Every time my musician friend is asked what she does for a living, she gets the same response: “But what job do you have?” Her parents constantly pressure her to find a real career; this one isn’t real money, they say. So I figure that maybe creative careers would be taken more seriously if the artists were paid better. When I checked in with my 1-lakh-per-month earning-YouTuber friend, she narrated the same tale: her aunts ask her what she actually wants to do in life.

So, money isn’t the problem. What is? After spending days asking around in my circle and checking in with my friends in creative jobs, I had my answer:

A creative career is hardly considered a full-time job. And when a woman is pursuing one, it ceases to be a job. It becomes a hobby.

Instead, if a man takes up a creative job, he is lauded for it. We as a society swoon over men who decide to follow their passion, dig into their creative side. In doing so, they challenge the conventional norms that dictate that the man of the house must have a “proper job”. In a bid to support him, his wife would probably take up a well-paying job to sustain the house. The narrative then becomes about the man who was courageous enough to follow his heart.

What about the women who want to do the same? When a woman makes a case for her job, she is questioned about her duties towards the house.

When a woman with a creative job does the same, she is questioned why she needs to protest at all – not that she is trying to keep a real job.

Hers is a hobby, one that can be honed without the menial pay as well. One that can be kept without any pressure to earn or get clients, she has her husband for that.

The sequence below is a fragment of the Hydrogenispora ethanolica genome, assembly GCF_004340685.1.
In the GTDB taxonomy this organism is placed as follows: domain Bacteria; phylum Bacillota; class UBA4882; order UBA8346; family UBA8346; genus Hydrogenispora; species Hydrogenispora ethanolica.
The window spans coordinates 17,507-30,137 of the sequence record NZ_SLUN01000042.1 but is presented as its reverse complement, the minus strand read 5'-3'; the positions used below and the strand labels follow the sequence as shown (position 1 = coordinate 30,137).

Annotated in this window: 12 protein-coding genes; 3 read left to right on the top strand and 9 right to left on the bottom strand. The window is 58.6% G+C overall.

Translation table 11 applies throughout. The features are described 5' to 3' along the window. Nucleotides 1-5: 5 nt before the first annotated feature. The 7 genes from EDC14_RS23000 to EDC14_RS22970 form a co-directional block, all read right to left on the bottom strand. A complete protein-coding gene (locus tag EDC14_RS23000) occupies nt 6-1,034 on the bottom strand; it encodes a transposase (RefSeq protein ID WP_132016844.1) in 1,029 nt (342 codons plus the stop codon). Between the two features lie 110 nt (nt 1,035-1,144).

When a woman with a creative job gets married, she finds herself in double jeopardy. She must not only take a break from her job, but must also treat her job like a hobby.

According to the National Family Health Survey (NHFS 5), only 32% of married women between the ages 15 and 49 are employed.

A whopping 98% of men in the same age group are employed in part-time or full-time jobs. When looked at closely, this survey doesn’t only indicate the dearth of working married women, it also indicates that around 15% of these women are not paid for their work in cash or kind.

There are no set statistics for freelancers, part-time jobs, or creative jobs. But, we can all predict the outcome. As women with creative jobs get married, their professional commitments become questionable. Since a lot of creative professionals can navigate their work from home, it hardly qualifies as work to the family.

As an unmarried woman, I might sound like I’m coming in at this very hot and heavy. So I asked my social media manager friend who got married last year. I recall her telling me that she will take a break from work, but would resume in no more than three months. It’s been a year and she hasn’t taken up a job yet. Why?

“I was doing social media for fun anyway. He (her husband) is earning enough, and then someone needs to take care of the house.”

A woman who earned almost as much as her husband with a sales job decides that her career is a hobby. Why? She got married.

If the problem is still unclear, here are a few things to consider: Creative professionals who work as freelancers or take up part-time engagements aren’t considered working members by their families. Women are expected to take up household duties, and thanks to the pressure, the job succumbs. If she does manage to retain a balance through sleepless nights and untimely creative bouts, she might be questioned on her effort if the pay is slim. If there is enough pay, she is still looked at as the caregiver, the homemaker, the housewife. Her income hardly adds to the house; she is the Laxmi only by virtue of bringing luck, not money.

If all arguments fail and she contests wanting to keep her job because she loves it, she gets the ultimate solution – keep the hobby, quit the job.